In our sixth episode of the Budget Week podcast, co-publishers Ayesha Barmania and Will Pearson go over how the draft 2021 municipal budget addresses the issue of affordable housing and homelessness. In particular, we look at funding for the city’s shelters, rent supplements, incentives for affordable housing, and changes to funding from higher levels of government.
Ayesha Barmania 0:02
Hello, you’re listening to Peterborough Currents. I’m Ayesha Barmania. In this episode of the Budget Week podcast, we’re going to talk about the thing that came at the top of the list of the survey of citizens’ priorities for the 2021 budget. And that’s housing and accommodation.
So my colleague and co-publisher Will Pearson has been following the developments on affordable housing and homelessness. And he’s with me now to tell us about it. Hi, Will.
Will Pearson 0:24
Ayesha Barmania 0:26
Um, so take us through the broad strokes of what we’re going to talk about today.
Will Pearson 0:29
Sure, so there’s a couple things in the 2021 budget that jumped out at me when I first looked at it. The first is a pretty significant increase to the amount of money this city is spending on homelessness services. I also noticed an increase to the rent supplement program, which is great to see.
But not everything that the City does around housing and affordable housing does get reflected in the 2021 budget. Either because it gets funded by other levels of government or because some of the ways that the City, you know, encourages affordable housing development, for example, is not really through funding, but more through softer measures like incentives to encourage development. So I think we’ll maybe in this conversation stray from the budget itself a little bit to talk about those areas. But those first, the two things I mentioned are what jumped out at me and the budget document itself.
Ayesha Barmania 1:23
Yeah, absolutely. And so we talked a little bit during our last episode about the funding increase that’s drafted in the budget for the shelter system. So for folks who missed that episode, what’s that going to pay for?
Will Pearson 1:40
Sure, yeah. So the first thing to say is just that the shelter system continues to be experiencing a lot of pressures, there’s just a high level of need in the community for the shelter services. So during budget week, Council approved a plan to increase the base funding for the Youth Emergency Shelter by about $60,000 as well as increase the starting wage for shelter workers to bring it up to a living wage. So that’s kind of two of the ways that homelessness money is being increased and how that money has been spent. Most of the money increased in the homelessness program this year is going to the shelter system itself.
Ayesha Barmania 2:16
Okay, gotcha. There was a little bit of conversation about this during the finance committee meetings, right?
Will Pearson 2:21
Yeah, there wasn’t really a lot of debate about whether this budget line should increase. I think the councillors are pretty well on board with the idea of increasing the funding. But instead, they really used the budget meeting as an opportunity to – some councillors at least – to voice their support for the shelter system. And I think this comes– I think there’s a little bit of frustration on council for some of the ways that the media have been covering homelessness in the city. I think that they sense that maybe the media is focusing on negative stories and bad news stories and ignoring the good news. Keith Riel spoke about his wish that the media covered some of the successes of the city a little bit more, for example.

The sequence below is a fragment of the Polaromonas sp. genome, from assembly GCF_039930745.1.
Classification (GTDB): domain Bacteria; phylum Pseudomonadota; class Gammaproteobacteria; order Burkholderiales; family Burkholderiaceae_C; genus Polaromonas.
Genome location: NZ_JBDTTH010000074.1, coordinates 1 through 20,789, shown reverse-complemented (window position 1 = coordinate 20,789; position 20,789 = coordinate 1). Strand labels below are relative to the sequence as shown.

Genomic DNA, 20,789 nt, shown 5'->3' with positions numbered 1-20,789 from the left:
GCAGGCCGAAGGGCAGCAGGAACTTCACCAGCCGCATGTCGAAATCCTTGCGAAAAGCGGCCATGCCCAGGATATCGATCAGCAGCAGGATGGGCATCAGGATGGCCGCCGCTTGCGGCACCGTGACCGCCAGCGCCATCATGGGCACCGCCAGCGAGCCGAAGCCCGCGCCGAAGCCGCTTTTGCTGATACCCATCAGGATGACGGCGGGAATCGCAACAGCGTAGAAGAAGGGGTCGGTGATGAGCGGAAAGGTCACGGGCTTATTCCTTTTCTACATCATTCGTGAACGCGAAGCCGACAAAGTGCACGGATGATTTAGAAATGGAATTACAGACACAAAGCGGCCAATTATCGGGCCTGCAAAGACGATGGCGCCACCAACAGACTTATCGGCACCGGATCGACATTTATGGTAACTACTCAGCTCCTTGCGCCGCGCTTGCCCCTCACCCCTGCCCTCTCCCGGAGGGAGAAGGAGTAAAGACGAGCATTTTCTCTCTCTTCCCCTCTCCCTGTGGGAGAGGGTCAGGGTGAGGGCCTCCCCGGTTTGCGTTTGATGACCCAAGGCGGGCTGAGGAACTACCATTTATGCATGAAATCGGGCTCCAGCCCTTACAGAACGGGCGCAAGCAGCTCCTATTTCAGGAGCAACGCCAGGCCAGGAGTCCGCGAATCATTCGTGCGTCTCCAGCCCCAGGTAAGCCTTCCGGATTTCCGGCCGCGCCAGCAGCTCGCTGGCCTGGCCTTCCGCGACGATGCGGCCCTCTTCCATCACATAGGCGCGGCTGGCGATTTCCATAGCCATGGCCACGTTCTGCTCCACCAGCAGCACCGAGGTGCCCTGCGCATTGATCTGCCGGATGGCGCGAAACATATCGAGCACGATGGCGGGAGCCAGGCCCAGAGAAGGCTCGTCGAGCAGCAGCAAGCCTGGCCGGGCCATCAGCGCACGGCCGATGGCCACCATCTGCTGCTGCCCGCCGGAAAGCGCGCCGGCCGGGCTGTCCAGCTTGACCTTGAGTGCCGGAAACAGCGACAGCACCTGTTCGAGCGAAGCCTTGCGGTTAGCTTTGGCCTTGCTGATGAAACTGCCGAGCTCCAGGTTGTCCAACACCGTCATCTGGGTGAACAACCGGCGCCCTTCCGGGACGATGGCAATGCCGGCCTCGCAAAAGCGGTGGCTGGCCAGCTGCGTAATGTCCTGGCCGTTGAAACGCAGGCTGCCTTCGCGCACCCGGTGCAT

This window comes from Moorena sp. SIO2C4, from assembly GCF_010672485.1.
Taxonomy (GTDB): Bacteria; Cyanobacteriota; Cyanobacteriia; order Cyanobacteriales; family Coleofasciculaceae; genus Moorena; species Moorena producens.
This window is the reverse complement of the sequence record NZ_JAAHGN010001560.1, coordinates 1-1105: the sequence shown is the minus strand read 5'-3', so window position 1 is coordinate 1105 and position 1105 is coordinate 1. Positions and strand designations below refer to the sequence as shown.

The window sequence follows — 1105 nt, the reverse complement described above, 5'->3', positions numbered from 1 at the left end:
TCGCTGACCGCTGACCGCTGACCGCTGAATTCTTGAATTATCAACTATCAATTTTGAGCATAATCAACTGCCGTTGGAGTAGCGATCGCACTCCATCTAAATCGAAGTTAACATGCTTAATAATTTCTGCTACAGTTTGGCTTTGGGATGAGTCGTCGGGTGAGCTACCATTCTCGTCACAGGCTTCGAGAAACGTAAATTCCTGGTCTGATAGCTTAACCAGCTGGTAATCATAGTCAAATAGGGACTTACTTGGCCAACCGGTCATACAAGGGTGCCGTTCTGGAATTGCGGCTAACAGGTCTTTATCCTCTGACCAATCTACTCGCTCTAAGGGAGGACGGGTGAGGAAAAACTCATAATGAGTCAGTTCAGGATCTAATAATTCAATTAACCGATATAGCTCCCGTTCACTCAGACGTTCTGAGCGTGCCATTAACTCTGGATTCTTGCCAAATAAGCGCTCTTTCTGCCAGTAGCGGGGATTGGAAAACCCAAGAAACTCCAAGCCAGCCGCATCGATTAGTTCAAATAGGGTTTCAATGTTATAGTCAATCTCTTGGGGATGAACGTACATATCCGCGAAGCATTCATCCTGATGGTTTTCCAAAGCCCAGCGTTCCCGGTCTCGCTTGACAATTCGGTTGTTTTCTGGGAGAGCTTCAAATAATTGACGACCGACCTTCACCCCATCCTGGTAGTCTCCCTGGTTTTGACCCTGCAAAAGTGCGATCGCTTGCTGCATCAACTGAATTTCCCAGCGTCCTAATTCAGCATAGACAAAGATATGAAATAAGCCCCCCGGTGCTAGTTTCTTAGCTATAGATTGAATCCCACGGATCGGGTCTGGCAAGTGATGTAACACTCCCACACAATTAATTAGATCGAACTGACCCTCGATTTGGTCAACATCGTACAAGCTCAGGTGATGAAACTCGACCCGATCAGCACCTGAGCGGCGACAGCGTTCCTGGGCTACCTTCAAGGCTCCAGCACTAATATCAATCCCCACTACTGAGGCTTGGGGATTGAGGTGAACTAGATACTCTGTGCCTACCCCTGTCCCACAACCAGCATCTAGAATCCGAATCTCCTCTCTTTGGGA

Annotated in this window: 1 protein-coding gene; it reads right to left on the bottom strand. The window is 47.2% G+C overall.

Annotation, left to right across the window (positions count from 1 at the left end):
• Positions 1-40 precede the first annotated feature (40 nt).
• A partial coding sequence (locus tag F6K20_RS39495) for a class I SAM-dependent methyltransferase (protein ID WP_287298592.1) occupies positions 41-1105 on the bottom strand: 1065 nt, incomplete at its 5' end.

Keith Riel 3:02
Get your story straight. This council is committed to helping the less fortunate. This council has put money where their mouth is. And we continue to do the job and to help the people that are marginalized who need the help. So why don’t we have a good news story about what we’re doing.
Will Pearson 3:23
And then Diane Therrien spoke, you know, again, just to support the shelters, and in particular, the shelter workers.
Diane Therrien 3:31
Of course, there’s a lot of work to do. There’s a lot, you know, a lot of work still to be done. Our shelter system, our housing and homelessness system is not perfect. You know, we do hear a lot of concerns about the Brock Mission and why the Brock Mission are doing, you know, running this service. And that it’s also important to note that there aren’t a lot of organizations that are wanting to do this work. It’s, you know, these frontline workers are not paid a living wage, they’re not paid nearly enough for the amount of time and energy that they put into trying to help people. So it’s really easy to criticize. It’s, you know, but there are people that are working in the Brock Mission, at YES, at all of our frontline shelter services that put in everything that they have for minimum wage, really, and it and so, you know, it’s easy to say, ‘do this, do that’ but folks don’t realize how much is happening behind the scenes.
Will Pearson 4:37
So that took up most of the conversation around the budget at the budget meetings. You know, it must be frustrating because this is not the first year in recent memory that the city has increased its funding of the shelter system, right. And this comes as you know, every city official and every community partner will tell you that homeless shelters aren’t the solution to homelessness. Housing is the solution to homelessness. And, yeah, it just must be frustrating every year to see the level of need in the community for these emergency responses and the need to continue to increase funding for them when that funding could be used to fund more long term solutions, if we could just pivot to pursue some of those longer term solutions a little bit more easily. When I spoke to Dorothy Olver who’s the program manager for homelessness in the city, she said that–
Dorothy Olver 5:30
We would eventually love to see that, you know, all the funding that we have going into emergency shelters could be used very, very differently in our system if we didn’t need emergency shelters. But I think we need to acknowledge that we’re going to need to have some level of response. Our shelters will openly say to anybody, they’d gladly work themselves out of business and not need to have homeless shelters. But we’re going to be a while before we get there.